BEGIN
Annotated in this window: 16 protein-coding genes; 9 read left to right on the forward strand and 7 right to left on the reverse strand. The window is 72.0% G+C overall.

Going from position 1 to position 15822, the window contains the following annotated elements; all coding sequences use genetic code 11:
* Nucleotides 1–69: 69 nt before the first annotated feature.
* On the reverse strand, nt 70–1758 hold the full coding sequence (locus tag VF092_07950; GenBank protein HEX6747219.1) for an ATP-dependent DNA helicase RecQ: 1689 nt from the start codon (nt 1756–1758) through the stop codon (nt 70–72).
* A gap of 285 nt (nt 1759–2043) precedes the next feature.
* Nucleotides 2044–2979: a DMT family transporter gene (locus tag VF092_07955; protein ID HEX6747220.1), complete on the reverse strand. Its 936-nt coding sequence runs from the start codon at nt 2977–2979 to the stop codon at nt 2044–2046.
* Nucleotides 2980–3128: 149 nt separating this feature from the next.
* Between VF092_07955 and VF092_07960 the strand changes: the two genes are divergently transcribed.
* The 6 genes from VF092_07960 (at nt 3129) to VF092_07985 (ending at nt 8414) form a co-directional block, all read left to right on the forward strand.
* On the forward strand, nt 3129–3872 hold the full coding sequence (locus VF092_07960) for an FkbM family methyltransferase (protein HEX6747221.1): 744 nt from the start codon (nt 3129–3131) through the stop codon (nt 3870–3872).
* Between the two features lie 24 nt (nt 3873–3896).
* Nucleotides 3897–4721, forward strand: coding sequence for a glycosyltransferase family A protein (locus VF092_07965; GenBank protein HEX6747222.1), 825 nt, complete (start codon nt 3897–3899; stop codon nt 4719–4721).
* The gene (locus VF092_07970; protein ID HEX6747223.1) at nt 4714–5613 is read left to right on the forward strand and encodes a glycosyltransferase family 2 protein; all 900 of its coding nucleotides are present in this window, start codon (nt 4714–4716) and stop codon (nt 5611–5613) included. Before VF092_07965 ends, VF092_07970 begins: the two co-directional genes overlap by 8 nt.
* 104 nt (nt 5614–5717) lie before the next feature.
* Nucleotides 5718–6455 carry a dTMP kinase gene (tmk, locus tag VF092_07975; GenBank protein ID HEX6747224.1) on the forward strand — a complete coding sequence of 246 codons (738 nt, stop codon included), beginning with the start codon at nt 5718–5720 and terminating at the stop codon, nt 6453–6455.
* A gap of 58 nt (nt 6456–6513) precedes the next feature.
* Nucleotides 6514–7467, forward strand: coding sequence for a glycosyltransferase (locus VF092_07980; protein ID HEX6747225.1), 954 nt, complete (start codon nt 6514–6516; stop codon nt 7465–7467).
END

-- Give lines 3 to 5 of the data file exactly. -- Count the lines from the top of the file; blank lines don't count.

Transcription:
* Nucleotides 1–69: 69 nt before the first annotated feature.
* On the reverse strand, nt 70–1758 hold the full coding sequence (locus tag VF092_07950; GenBank protein HEX6747219.1) for an ATP-dependent DNA helicase RecQ: 1689 nt from the start codon (nt 1756–1758) through the stop codon (nt 70–72).
* A gap of 285 nt (nt 1759–2043) precedes the next feature.